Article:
Accountability and action: Harnessing legislation to improve women’s health
Universally ratified in 1979, the United Nations Convention on the Elimination of Discrimination Against Women (CEDAW) has been celebrated as one of the most powerful mechanisms for encouraging state action to eliminate violence against women and reduce gender inequities globally.
Countries that have ratified the Convention, considered an international bill of rights for women, commit to changing their laws to uphold women’s rights, including health-related rights, through reviews and recommendations provided by the UN CEDAW Committee every four years. Civil society organisations provide ‘shadow’ reports, which offer essential context that is often missing from government reports, as well as insights into how these laws, programs and policies are ‘living’ in society.
Launched in 2021 by The George Institute for Global Health and the UNSW Australian Human Rights Institute, The CEDAW Implementation Map on Women’s Health is a unique tool that collates all health-related recommendations and determines the nature, scope and extent of their implementation, tracking the effectiveness of the review system in motivating government action.
Initially focussing on 30 countries in the Asia-Pacific region, its new report was launched on February 16 in Geneva. Redressing the Balance: Using human rights law to improve health for women everywhere draws on case studies and data from 117 countries, assessing how well each has implemented laws to address key issues such as sexual health and domestic violence, in alignment with their international legal obligations under CEDAW.
Lead author and Senior Research Fellow at The George Institute Janani Shanthosh says the report aims to make this kind of legal information more accessible to a broader audience, particularly for those working towards gender equality.
“This report provides insight into why the law matters to women's health and how it works in different parts of the world, as well as where it is failing to protect women,” Janani explains. “I hope it helps break down the legal jargon and provides civil society organisations and researchers with the information they need in an accessible form to advocate for better women’s health laws in their respective countries.”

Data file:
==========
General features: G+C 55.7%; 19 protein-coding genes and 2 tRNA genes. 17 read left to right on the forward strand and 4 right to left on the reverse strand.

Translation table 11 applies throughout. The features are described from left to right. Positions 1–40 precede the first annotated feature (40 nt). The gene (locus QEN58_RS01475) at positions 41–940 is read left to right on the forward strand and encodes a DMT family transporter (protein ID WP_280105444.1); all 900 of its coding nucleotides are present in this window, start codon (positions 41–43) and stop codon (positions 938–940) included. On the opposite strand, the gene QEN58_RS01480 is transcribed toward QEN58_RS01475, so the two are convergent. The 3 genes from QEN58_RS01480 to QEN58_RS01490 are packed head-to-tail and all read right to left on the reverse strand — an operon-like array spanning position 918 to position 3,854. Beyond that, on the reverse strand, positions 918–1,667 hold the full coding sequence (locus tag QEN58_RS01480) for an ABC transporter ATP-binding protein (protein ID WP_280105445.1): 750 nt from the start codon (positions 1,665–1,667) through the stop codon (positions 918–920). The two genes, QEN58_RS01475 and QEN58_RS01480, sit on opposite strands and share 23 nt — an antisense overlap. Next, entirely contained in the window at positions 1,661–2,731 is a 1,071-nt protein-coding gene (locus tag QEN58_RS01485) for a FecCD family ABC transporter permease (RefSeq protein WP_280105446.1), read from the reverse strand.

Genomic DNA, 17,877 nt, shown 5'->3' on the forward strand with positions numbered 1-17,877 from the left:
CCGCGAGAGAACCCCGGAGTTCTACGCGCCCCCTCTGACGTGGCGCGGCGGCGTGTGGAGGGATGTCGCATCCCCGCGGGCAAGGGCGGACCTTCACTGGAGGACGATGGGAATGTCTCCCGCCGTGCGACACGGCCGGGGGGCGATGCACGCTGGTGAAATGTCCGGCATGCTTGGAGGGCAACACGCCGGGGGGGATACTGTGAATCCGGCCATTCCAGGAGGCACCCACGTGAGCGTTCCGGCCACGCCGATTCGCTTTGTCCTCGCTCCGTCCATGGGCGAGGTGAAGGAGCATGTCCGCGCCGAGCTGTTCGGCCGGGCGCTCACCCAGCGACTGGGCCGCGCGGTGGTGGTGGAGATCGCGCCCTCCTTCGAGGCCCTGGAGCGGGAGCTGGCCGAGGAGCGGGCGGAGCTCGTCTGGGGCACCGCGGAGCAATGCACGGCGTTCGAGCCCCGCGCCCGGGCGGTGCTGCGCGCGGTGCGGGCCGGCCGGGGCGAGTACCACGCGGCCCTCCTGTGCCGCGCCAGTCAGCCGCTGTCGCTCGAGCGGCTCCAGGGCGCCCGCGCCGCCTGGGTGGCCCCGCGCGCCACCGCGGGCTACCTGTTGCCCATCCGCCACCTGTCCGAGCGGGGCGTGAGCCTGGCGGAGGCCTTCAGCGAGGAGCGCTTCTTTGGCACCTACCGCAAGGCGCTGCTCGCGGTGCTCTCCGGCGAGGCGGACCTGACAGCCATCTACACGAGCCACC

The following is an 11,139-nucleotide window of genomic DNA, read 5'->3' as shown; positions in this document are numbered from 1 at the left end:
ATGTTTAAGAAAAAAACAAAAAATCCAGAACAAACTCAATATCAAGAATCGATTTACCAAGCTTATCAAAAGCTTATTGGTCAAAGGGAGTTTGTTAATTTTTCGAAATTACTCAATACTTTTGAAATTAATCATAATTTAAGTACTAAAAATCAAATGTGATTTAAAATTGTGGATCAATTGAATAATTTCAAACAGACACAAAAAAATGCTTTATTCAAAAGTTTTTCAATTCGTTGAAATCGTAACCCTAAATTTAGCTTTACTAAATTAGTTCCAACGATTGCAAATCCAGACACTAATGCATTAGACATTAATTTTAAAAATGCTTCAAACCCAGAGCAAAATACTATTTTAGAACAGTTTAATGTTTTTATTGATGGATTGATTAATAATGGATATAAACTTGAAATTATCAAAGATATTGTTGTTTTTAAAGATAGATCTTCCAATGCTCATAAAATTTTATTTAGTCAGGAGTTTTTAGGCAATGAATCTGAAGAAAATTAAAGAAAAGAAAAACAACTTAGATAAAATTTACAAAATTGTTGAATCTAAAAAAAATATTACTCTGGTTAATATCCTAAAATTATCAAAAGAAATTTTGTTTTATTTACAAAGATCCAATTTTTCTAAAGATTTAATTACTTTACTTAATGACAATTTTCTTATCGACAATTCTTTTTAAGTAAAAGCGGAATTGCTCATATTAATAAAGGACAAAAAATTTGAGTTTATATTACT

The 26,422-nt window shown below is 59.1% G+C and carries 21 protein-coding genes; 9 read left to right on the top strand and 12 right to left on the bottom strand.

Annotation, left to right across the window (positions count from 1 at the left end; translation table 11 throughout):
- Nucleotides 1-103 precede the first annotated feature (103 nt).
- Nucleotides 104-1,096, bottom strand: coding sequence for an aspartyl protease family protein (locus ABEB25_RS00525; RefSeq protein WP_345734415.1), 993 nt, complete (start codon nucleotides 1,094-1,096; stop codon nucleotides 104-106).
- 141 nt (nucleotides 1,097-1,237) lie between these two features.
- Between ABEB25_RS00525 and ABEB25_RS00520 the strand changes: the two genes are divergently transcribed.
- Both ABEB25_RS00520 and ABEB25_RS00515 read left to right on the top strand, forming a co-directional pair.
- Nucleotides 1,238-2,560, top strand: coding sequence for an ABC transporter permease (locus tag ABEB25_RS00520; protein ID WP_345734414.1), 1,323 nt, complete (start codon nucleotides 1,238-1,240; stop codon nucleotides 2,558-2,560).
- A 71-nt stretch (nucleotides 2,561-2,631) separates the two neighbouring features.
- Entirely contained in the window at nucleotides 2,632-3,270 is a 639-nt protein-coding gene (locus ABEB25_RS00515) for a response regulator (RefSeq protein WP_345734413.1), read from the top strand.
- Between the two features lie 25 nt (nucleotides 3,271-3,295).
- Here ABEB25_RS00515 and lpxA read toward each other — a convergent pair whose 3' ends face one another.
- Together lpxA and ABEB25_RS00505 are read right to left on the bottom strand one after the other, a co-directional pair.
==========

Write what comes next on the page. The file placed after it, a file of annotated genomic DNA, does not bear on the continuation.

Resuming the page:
Despite the powerful role law can play in improving women’s health, laws can be inequitable and ineffective if they are poorly designed or implemented. Governments may introduce poorly designed laws because they lack clarity on how to translate their commitments under international human rights law into national laws, and on the kinds of legal frameworks that facilitate better health outcomes for women.
“The report tries to identify best practices and legislation that can be adopted in other jurisdictions and adapted for that context,” Janani explains. “Where have laws been introduced that have successfully reduced or prevented gender-based violence? How can we better provide access to healthcare for vulnerable groups of women such as refugees, migrants or asylum seekers? How do these laws need to be supported by other programs to be effective and acceptable?”.
The report also explores the ways different aspects of women’s lives can expose them to intersecting forms of discrimination and marginalisation, and ultimately, a disproportionate burden of poor health and social outcomes.
Leading international women’s rights experts provide insight regarding key issues facing women in vulnerable situations, while civil society organisations share their concerns regarding reforms introduced by governments and how these laws have impacted women’s health-related human rights. The report’s recommendations aim to inform the future agenda for action by governments, the UN and civil society.
“The global pandemic has eroded hard-fought gains in gender equality, and the space for women’s rights groups to hold the line is closing in many contexts,” says Janani. “Ultimately, the report’s aim is to help facilitate constructive dialogue among governments, human rights advocates, global health researchers and the many other actors working to advance women’s health, as well as improve the efficiency and effectiveness of UN agencies involved in strengthening women’s rights.
“Countries that reform and fully implement gender equality laws have every opportunity to produce better health outcomes for women. We join the thousands of other organisations working towards gender equality and hope these findings contribute to urgent legal reform.”